I'm still not sure why they would choose this approach (if any reader is familiar with this construct, please tell me!)

With personal information, we may not share a "master key" with many people, but we offer a lot of locks and keys to a lot of different parties. Any one of them can leave us wide open. Like last week, when Administaff -- a huge co-employment organization that my employer uses -- announced ... (drumroll) ... a laptop was stolen with personal info, including SSNs, for everyone on every payroll they processed in 2006 (approximately 159,000 people total).

With friends like this ... you know the rest.

There's a wonderful FAQ on the theft, where Administaff explains that it's not the organization's fault: "the information was not saved in an encrypted location, which is a clear violation of our company’s policies." In other words, they're blaming the employee for violating the company policy.

I don't buy it.

Yes, I believe there's a company policy somewhere that says not to copy the entire human resources database onto your laptop in plain text.

But I don't believe Administaff made reasonable efforts to see that this policy would be carried out.

I suspect there were at least three distinct failures:

Failure #1: The employee whose laptop was stolen was tasked with an activity for which the easiest workflow involved loading the entire database onto his or her laptop. How do I know this? Most workers do not take the hardest route to doing their job. They take the easiest one they can.

In this case, someone took the easiest route even though it meant violating a policy (that he most likely never took note of anyway). When Administaff management allows the easiest workflow to be one with this much security exposure, they share the blame. If they don't know what workflows are being used for Social Security data, then they are failing at a bigger level, namely not auditing sensitive processes in their own identity-theft-prone line of business.

Failure #2: At best, the server system which "owns" the stolen data allowed this employee to produce a report containing critical data for a very large number of records. (At worst, this data is not stored in any controlled application at all, but rather in something like Access, FoxPro, or Excel. While I know this is a real possibility, it's such a revolting idea that I will ignore it for now.) Assuming this application has a user/role model, why would this user have such a reporting privilege?

Even if the application is designed to support some "work offline" workflow, so a that network connection is not required to access each record, this can be accomplished without any mass download of records. A modest number of records could be downloaded and cached for an offline work session, and synched back later. The record cache would, of course, be secured with a passphrase and/or other elements.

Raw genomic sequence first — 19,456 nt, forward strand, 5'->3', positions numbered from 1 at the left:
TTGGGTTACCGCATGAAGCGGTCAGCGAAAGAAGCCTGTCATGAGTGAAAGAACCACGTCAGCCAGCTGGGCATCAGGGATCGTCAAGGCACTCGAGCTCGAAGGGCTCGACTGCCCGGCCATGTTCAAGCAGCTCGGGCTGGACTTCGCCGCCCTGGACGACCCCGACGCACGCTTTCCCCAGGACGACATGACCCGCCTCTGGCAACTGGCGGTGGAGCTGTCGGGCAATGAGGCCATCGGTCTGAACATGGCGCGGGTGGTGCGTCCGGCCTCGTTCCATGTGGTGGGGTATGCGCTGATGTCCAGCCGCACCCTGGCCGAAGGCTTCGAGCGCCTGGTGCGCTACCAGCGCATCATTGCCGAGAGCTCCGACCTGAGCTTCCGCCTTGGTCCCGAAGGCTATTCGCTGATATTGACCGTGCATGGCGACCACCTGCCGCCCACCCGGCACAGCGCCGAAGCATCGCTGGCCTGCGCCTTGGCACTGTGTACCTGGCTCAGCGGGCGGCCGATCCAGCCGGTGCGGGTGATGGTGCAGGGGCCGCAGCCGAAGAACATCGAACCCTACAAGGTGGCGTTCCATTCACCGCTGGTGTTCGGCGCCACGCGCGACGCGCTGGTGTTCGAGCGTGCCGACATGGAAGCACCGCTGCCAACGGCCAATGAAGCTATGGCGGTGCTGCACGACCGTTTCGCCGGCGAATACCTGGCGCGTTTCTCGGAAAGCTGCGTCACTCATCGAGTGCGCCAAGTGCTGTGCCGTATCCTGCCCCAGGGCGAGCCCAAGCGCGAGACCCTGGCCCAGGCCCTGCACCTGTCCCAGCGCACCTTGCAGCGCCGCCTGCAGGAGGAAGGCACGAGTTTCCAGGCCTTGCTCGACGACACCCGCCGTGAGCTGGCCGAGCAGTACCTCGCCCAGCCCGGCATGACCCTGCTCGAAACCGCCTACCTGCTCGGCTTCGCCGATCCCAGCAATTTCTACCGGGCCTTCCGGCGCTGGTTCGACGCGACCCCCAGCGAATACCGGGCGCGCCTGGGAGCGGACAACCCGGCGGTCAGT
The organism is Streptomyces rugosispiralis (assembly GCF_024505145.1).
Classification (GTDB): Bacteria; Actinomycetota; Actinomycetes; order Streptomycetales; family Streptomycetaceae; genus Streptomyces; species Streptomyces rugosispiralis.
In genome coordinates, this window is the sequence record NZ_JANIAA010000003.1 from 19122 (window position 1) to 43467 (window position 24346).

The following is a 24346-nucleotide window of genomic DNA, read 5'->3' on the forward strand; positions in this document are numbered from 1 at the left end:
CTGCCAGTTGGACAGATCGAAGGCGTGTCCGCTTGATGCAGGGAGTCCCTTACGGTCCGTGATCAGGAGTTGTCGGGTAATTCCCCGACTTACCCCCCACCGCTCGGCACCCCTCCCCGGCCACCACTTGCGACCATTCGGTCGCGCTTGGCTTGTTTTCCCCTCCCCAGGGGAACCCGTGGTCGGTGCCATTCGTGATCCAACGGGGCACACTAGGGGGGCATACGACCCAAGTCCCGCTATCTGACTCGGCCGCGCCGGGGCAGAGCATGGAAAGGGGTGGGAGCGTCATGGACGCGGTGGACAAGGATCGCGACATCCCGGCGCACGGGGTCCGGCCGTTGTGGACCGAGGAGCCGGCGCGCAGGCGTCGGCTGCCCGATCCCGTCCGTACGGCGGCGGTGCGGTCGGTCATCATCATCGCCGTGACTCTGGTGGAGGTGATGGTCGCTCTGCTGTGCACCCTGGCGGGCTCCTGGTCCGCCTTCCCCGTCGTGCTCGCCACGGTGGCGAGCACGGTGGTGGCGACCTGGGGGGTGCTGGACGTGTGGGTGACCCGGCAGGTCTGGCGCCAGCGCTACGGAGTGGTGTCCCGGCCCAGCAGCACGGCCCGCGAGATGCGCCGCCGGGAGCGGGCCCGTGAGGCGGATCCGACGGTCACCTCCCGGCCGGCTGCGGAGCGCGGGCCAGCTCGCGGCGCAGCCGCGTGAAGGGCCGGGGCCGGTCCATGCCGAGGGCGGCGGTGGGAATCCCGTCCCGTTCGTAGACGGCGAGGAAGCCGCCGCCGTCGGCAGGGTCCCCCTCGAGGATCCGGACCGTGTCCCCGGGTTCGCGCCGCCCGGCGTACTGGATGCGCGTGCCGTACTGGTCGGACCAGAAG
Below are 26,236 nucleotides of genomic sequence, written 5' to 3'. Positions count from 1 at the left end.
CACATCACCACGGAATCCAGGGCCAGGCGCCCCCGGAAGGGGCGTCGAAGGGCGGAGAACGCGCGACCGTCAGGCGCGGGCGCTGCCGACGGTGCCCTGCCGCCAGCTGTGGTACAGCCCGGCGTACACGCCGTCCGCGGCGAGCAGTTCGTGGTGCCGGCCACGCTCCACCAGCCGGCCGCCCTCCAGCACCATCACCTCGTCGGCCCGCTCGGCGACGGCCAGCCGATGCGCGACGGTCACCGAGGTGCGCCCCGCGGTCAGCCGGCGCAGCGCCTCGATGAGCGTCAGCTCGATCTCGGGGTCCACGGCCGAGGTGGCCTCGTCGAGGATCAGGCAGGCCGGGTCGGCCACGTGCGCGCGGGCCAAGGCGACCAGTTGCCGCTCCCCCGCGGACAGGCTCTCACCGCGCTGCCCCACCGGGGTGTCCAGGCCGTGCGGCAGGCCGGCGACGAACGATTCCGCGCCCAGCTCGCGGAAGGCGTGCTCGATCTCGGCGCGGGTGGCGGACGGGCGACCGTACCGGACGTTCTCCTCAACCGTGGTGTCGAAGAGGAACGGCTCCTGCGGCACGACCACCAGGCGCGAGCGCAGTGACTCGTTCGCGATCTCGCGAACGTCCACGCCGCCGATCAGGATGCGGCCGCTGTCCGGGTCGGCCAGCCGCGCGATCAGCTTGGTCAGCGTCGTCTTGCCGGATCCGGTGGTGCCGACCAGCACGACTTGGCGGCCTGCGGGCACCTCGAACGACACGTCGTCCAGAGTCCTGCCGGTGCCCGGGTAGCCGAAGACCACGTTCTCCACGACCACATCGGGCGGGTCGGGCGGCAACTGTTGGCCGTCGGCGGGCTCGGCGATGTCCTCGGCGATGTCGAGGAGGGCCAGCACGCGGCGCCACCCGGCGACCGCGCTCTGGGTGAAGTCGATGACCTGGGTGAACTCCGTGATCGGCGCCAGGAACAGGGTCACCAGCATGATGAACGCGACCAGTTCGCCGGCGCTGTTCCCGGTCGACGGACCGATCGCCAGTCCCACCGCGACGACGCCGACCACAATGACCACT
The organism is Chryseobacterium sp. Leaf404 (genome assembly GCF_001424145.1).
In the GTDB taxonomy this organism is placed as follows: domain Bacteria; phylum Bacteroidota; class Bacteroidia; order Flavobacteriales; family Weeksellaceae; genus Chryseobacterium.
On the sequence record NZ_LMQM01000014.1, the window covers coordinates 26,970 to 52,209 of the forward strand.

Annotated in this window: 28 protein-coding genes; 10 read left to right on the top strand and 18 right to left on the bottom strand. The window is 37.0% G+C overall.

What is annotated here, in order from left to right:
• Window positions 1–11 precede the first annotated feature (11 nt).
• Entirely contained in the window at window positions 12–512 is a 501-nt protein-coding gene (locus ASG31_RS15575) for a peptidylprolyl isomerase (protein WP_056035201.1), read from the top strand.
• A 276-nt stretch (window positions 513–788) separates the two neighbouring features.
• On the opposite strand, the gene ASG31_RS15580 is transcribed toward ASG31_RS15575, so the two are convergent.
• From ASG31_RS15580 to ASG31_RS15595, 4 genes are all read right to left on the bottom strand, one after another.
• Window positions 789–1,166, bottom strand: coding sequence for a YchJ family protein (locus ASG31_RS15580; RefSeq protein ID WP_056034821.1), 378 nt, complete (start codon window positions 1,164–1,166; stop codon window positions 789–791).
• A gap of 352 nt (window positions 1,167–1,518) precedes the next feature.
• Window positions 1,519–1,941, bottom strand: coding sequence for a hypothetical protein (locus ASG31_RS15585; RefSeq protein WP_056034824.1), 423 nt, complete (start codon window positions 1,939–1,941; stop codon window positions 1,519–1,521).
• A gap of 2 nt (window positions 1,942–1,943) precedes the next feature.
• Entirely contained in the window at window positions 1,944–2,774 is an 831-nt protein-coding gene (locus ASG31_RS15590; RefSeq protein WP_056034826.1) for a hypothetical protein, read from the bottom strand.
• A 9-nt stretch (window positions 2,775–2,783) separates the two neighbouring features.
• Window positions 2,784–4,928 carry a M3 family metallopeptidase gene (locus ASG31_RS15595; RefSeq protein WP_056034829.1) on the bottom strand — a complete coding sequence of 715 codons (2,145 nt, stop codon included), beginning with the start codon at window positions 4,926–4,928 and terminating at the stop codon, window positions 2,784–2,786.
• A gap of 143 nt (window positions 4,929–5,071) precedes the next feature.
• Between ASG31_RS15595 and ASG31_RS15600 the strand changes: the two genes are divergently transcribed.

My point here is that there's no way the employee accessed and then copied/saved each of 160,000 records, one at a time. The application had to help, making it easy to do some operation on "all" or on a large set of records (birthdate in a specific year, last name starting with a certain letter, etc.) Awful idea. Administaff is leaving the door wide open, no surprise that the employee stumbles on through.

Failure #3: How long was this data on the laptop before the laptop was stolen? At one large financial institution, any computer connected to the network -- whether on site or via VPN, virtual machine or real -- was subject to regular scanning from the mother ship. The security group would check all of these machines not only for vulnerabilities (viruses, vulnerable services), but also for content. Were they after pr0n? Not so much. They wanted to find out if any disproportionate amount of their data ended up on any of your machines.

If, say, they found a file that looked like a bunch of credit-card numbers, you'd have some explaining to do. While this approach would not stop a clever data thief (who would employ steganography or removable drives), it would do a great job at stopping any accidental hoarding of customer data. In fact, it would do a great job at stopping this pervasive stolen-laptop-stolen-data problem.

Apparently Administaff really cares about this stuff. Surely enough to spend the half-hour thinking about it that I did when I wrote this post. Just not enough to actually do anything.